Indigenous Seedkeepers Network was proud to sponsor a comprehensive seed track as a part of the Great Lakes Intertribal Food Summit, hosted at the Meskwaki Settlement in Iowa. Over five days, several hundred participants, presenters, vendors and visitors spent time learning about traditional foods, understanding plants, food issues, uses for medicine, mentoring with Indigenous chefs, consulting with gardeners and others involved in the greater Native Food Sovereignty movement. Rowen White and Clayton Brascoupe taught 4 seed sovereignty sessions;
1) Introduction to Seed Saving, where we shared about the fundamentals of seedkeeping and seed stewardship as a part of a diverse farm or garden.
2) Community Seed Banking and Seed Storage, where we shared about how to begin a community seed initiative and how to store seeds long-term for sustained food security. We were inspired to host renowned indigenous potter Natasha Smoke to assist us in the making of traditional clay seed pots.
3) Seed Rematriation and Ancestral Seeds, where we shared stories from the seed rematriation movement ( more about that in this article below)
4) Indigenous Seed Sovereignty Assessment Toolkit Roundtable Listening Session, where a diverse circle of tribal community members joined us as we talked about cultivating the vision for creating vibrant seed sovereignty initiatives within our tribal communities. Seeds are a vibrant and vital foundation for food sovereignty, and are the basis for a sustainable, healthy agriculture. We understand that seeds are our precious collective inheritance and it is our responsibility to care for the seeds as part of our responsibility to feed and nourish ourselves and future generations. NAFSA’s Indigenous SeedKeeper Network is seeking assistance to help strengthen traditional seed systems by developing a Seed Sovereignty Assessment publication and toolkit. This resource will assist Native communities in their efforts to reclaim their local and traditional seed systems. This resource will help demystify the diverse and dynamic process of creating a vibrant regional and cultural relevant community seed projects, and help identify the steps needed to create resilient seed stewardship mentorship networks. This resource will offer tools and a framework for Native communities to become more seed and food secure through asset mapping and facilitated strategic project mapping, using several tribal community case studies. This workshop will be sharing success stories, and we will host a listening session and resource-sharing to help communities to continue to take action to ensure seed security is a part of their food sovereignty initiatives.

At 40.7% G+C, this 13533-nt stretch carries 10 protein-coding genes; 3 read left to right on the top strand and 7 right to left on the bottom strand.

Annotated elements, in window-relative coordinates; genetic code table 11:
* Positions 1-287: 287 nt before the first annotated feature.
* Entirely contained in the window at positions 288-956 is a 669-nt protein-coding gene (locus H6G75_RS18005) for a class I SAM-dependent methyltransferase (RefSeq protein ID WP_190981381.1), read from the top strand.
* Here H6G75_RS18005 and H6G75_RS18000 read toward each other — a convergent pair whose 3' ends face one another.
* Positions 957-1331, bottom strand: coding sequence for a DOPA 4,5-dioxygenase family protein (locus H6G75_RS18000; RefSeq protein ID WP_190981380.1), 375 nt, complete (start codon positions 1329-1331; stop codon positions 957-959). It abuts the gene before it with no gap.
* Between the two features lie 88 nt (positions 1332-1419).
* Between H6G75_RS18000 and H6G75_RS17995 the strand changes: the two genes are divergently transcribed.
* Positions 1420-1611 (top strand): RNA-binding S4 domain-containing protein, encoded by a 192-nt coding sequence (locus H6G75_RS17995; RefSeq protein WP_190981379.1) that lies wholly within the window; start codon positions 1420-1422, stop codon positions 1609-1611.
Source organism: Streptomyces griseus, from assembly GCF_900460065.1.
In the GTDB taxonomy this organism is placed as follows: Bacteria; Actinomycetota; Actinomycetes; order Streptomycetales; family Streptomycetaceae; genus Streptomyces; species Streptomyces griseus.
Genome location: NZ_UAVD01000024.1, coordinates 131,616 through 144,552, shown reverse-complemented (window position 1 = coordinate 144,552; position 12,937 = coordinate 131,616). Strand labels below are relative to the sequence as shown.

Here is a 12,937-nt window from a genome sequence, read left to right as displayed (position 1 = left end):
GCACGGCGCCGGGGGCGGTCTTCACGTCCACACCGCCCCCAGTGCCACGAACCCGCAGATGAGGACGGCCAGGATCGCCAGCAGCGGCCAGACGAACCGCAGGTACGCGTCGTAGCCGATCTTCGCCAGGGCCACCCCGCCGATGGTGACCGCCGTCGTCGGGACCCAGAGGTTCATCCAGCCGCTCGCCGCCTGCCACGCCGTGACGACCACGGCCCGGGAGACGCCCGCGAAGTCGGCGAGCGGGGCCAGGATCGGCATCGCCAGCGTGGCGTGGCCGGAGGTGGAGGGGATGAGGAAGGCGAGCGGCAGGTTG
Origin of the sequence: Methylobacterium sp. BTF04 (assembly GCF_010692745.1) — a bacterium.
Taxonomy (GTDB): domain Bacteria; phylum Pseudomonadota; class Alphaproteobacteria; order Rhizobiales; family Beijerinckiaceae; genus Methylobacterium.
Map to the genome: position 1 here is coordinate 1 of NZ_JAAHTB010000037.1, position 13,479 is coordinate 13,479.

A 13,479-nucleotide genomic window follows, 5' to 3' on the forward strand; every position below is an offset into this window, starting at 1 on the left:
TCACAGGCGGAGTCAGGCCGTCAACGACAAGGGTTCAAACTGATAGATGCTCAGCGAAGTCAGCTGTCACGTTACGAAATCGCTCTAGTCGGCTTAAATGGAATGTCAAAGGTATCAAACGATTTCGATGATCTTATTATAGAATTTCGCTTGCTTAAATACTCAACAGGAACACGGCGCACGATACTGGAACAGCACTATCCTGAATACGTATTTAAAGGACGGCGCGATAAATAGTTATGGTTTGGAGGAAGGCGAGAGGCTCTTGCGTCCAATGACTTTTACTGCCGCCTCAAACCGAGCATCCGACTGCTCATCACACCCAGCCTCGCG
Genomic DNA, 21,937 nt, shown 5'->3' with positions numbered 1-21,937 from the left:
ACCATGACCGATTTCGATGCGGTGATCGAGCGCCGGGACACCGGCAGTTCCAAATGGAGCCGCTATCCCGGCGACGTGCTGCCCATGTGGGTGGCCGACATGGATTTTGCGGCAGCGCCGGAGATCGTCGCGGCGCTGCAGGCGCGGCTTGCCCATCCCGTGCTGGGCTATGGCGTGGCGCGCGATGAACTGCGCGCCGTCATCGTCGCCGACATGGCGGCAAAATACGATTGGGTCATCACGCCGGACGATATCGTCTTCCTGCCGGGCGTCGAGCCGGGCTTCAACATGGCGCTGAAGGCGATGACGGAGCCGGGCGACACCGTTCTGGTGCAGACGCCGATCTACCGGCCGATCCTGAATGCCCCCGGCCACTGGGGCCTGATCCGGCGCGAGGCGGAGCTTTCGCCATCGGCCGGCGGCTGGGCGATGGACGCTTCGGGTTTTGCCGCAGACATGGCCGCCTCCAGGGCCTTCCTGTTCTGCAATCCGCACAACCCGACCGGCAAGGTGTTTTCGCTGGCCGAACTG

We are excited to offer another comprehensive Seed Sovereignty Learning track as a part of the Intertribal Food Sovereignty Summit, being hosted at Narragansett Community in August 2018. Please click this link to learn more and register.
Across Turtle Island, there is a growing intergenerational movement of indigenous people proud to carry the message of the grand rematriation of seeds and foods back into our indigenous communities. Some had been missing from our communities for centuries; carried on long journeys in smokey buckskin pouches, upon the necks of peoples who were forced to relocate from the land of their births, their ancestral grounds. Generations later, these seeds are now coming back home; from the vaults of public institutions, seed banks, universities, seedkeeper collections and some laying upon dusty pantry shelves of foresighted elders, seeds patiently sleeping and dreaming. Seeds waiting for loving hands to patiently place them into welcoming soil once more so that they can continue to fulfill their original agreement to help feed the people. ISKN is excited to be a part of a growing movement for the Rematriation of Seeds back to tribal communities. We are partnering with many tribal communities and organizations and institutions to assist these seeds in finding their way home again.
This season, ISKN is working closely with Seed Savers Exchange to identify traditional indigenous varieties that are held within their extensive seed bank, and regenerate them out on Seed Saver’s Exchange’s Heritage Farm with the expressed purpose of redistributing them back in a respectful way to the tribal communities of origin. We are hosting a small convening in late July to bring together tribal community members and stakeholders from the many organizations and institutions to begin the healing process to develop a shared framework of action to help guide other communities who wish to engage in seed rematriation to bring their beloved seed relatives home.
If you wish to be a part of the growing ISKN community, please visit our Facebook page or email firstname.lastname@example.org to join our mailing list for monthly calls and webinars.